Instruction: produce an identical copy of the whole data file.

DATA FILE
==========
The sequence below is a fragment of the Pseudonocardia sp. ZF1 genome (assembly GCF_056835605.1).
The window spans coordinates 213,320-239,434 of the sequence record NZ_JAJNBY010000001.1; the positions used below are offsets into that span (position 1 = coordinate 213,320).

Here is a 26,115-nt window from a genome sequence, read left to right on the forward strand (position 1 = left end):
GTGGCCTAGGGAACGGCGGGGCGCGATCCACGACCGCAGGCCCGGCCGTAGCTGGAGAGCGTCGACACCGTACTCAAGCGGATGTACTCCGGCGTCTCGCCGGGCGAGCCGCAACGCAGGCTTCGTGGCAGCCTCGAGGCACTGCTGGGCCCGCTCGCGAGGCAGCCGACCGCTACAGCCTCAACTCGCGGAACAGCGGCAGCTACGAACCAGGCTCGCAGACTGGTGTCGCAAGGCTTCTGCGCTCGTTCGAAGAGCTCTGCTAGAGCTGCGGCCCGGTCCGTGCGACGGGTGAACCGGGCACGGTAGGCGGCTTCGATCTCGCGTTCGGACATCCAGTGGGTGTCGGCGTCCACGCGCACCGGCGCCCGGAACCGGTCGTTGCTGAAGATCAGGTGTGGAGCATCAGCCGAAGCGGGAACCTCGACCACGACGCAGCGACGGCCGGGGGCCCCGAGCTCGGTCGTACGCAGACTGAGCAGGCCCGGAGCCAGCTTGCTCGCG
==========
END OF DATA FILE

The sequence below is a fragment of the Pseudonocardia sp. ZF1 genome (assembly GCF_056835605.1).
The window spans coordinates 213,320-239,434 of the sequence record NZ_JAJNBY010000001.1; the positions used below are offsets into that span (position 1 = coordinate 213,320).

Here is a 26,115-nt window from a genome sequence, read left to right on the forward strand (position 1 = left end):
GTGGCCTAGGGAACGGCGGGGCGCGATCCACGACCGCAGGCCCGGCCGTAGCTGGAGAGCGTCGACACCGTACTCAAGCGGATGTACTCCGGCGTCTCGCCGGGCGAGCCGCAACGCAGGCTTCGTGGCAGCCTCGAGGCACTGCTGGGCCCGCTCGCGAGGCAGCCGACCGCTACAGCCTCAACTCGCGGAACAGCGGCAGCTACGAACCAGGCTCGCAGACTGGTGTCGCAAGGCTTCTGCGCTCGTTCGAAGAGCTCTGCTAGAGCTGCGGCCCGGTCCGTGCGACGGGTGAACCGGGCACGGTAGGCGGCTTCGATCTCGCGTTCGGACATCCAGTGGGTGTCGGCGTCCACGCGCACCGGCGCCCGGAACCGGTCGTTGCTGAAGATCAGGTGTGGAGCATCAGCCGAAGCGGGAACCTCGACCACGACGCAGCGACGGCCGGGGGCCCCGAGCTCGGTCGTACGCAGACTGAGCAGGCCCGGAGCCAGCTTGCTCGCG